I've read that dark matter's existence is theorized because galaxies spin/clump in a way that would require much more mass than there appears to be. Also that there is gravitational lensing in places where there does not appear to be as much mass as would be required for the amount of lensing observed. So it is assumed there is some mass that we can't see, which is called dark matter.

Is there any evidence about how long dark matter has been around? Has the amount of dark matter been constant since the big bang or is it increasing? If it is increasing, is regular matter decreasing at an equal rate?


How long has dark matter been around?

Short Answer

Almost forever.

Long Answer

Assuming a dark matter particle paradigm, according to a pre-print by Yang (2015) subsequently published in Physical Review D, the lower bound on the mean lifetime of dark matter particles is $3.57\times 10^{24}$ seconds. This is roughly $10^{17}$ years. By comparison the age of the universe is roughly $1.38 \times 10^{10}$ years.

This means that dark matter (if it exists) is at least as stable as anything other than a proton, which has an experimentally determined mean lifetime of at least $10^{34}$ years, or an electron, which is theoretically stable (just as the proton is in the Standard Model) and has an experimentally determined mean lifetime of at least $6.6×10^{28}$ years.

This means that all dark matter candidates that are not perfectly stable or at least metastable are ruled out. Decaying dark matter and dark matter with any significant annihilation cross section are inconsistent with observation, unless there is a mechanism that generates new dark matter in equilibrium with the amount annihilated.

Has the amount of dark matter been constant since the big bang or is it increasing? If it is increasing, is regular matter decreasing at an equal rate?

The LambdaCDM "Standard Model of Cosmology" assumes a constant amount of dark matter in the universe after the earliest moments of the universe (with the density of the dark matter in the universe decreasing in proportion to the spatial volume of the universe), just as the model does in the case of ordinary baryonic matter.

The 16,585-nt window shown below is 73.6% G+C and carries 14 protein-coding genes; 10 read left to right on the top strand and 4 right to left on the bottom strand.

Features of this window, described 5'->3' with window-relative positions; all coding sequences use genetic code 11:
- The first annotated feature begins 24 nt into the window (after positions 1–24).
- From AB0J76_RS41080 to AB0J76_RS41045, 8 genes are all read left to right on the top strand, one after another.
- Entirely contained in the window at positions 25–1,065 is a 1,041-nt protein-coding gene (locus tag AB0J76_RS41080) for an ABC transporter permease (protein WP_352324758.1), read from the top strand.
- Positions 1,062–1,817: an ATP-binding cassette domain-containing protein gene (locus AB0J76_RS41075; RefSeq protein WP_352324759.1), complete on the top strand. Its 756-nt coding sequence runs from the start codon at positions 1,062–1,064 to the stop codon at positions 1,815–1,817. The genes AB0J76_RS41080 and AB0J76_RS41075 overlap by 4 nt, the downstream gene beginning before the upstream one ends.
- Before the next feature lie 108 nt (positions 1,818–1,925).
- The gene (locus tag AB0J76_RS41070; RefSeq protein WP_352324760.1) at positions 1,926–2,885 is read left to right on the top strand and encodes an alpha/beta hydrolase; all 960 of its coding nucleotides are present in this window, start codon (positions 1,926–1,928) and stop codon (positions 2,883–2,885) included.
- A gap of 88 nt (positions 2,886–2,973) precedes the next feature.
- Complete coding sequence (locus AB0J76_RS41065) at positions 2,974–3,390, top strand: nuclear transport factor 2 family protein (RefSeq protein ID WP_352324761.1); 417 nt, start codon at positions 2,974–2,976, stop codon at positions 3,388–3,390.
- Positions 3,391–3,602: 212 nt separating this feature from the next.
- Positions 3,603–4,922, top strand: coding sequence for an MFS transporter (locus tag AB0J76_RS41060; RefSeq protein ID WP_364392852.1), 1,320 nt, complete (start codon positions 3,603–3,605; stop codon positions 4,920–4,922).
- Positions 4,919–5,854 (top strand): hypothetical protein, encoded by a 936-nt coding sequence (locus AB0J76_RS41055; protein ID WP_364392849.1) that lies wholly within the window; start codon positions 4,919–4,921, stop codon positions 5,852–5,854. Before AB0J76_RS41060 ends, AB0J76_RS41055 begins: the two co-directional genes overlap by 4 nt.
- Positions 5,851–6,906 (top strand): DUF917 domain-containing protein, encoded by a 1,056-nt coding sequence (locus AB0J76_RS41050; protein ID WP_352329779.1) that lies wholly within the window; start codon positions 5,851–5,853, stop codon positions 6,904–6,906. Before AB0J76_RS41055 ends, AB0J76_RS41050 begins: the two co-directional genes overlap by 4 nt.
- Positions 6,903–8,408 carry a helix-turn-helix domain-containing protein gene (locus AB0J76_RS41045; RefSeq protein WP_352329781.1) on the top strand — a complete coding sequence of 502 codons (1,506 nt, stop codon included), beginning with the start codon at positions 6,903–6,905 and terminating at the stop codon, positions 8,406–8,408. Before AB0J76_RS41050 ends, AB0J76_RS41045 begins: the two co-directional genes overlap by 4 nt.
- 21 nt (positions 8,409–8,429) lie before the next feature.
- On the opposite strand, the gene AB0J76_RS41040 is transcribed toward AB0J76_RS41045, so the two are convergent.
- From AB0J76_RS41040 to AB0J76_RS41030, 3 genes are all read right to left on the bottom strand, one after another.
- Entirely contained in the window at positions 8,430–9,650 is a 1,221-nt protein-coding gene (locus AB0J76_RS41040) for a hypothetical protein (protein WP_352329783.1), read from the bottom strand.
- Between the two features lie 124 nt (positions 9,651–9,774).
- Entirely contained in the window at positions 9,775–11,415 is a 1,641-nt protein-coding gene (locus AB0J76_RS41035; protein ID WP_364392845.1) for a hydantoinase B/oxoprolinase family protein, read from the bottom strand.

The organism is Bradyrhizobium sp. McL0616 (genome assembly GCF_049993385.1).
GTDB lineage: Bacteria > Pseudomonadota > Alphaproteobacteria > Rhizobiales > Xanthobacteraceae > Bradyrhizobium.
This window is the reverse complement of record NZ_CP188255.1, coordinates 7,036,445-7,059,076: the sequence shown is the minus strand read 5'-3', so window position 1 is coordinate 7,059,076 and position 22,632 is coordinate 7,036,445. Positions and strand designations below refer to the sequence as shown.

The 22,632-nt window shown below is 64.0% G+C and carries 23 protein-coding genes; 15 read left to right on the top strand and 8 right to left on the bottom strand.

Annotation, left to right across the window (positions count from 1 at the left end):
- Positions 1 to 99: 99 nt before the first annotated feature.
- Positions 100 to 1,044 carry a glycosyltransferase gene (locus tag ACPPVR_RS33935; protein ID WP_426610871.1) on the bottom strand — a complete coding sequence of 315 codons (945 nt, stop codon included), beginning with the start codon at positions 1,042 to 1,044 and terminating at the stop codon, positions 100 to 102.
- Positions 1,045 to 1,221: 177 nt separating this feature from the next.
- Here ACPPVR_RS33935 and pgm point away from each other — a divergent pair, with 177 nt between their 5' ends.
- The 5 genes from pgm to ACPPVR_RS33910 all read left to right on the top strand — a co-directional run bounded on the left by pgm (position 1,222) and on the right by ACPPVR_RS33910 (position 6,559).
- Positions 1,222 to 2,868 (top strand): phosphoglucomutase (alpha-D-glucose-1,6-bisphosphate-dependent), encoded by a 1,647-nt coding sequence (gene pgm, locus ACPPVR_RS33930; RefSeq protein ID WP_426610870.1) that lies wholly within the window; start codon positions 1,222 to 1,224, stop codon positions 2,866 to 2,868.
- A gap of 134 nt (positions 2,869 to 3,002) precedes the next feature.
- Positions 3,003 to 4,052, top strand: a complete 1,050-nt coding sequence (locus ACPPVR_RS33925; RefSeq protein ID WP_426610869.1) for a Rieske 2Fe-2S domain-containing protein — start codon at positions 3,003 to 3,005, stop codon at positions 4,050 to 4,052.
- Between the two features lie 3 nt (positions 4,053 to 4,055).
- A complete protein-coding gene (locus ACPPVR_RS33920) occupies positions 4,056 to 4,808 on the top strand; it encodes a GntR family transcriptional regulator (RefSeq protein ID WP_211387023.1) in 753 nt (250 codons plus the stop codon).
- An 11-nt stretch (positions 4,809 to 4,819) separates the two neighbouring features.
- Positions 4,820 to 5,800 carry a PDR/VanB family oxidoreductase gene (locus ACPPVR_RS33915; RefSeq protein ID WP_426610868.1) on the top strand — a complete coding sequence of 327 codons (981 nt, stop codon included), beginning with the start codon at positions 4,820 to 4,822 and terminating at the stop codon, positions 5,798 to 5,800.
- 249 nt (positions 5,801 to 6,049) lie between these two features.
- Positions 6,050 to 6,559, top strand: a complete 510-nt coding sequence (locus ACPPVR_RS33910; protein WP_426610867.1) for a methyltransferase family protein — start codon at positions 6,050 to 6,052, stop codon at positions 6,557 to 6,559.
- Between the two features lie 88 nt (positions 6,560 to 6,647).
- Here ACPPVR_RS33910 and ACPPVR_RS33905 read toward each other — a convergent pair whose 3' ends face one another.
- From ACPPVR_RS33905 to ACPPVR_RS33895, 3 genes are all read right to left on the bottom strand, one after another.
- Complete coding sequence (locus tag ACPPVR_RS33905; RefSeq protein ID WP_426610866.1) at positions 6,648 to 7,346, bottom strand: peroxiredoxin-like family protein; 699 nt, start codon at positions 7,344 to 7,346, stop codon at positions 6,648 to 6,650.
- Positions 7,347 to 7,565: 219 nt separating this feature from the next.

For purposes of this question, exactly how many moments after the Big Bang it takes for dark matter to emerge is pretty much irrelevant, as this number is much smaller (by a factor of many billions) than margin of error in our estimates of the age of the universe.


Not all lines of evidence are consistent with this analysis, however. An article in the journal Nature, Bowman (March 2018), analyzing the "21 centimeter line" in the radio spectrum finds that:

[E]ither the primordial gas was much colder than expected or the background radiation temperature was hotter than expected. Astrophysical phenomena (such as radiation from stars and stellar remnants) are unlikely to account for this discrepancy; of the proposed extensions to the standard model of cosmology and particle physics, only cooling of the gas as a result of interactions between dark matter and baryons seems to explain the observed amplitude.

In other words, this evidence contradicts the LambdaCDM model, which assumes that dark matter is "almost collisionless" and hence could not cause massive cooling through interactions between dark matter and baryons. This evidence is consistent with an early universe (post-radiation era, hundreds of millions of years after the Big Bang) that has no dark matter, but that possibility throws a wrench into other aspects of the LambdaCDM model.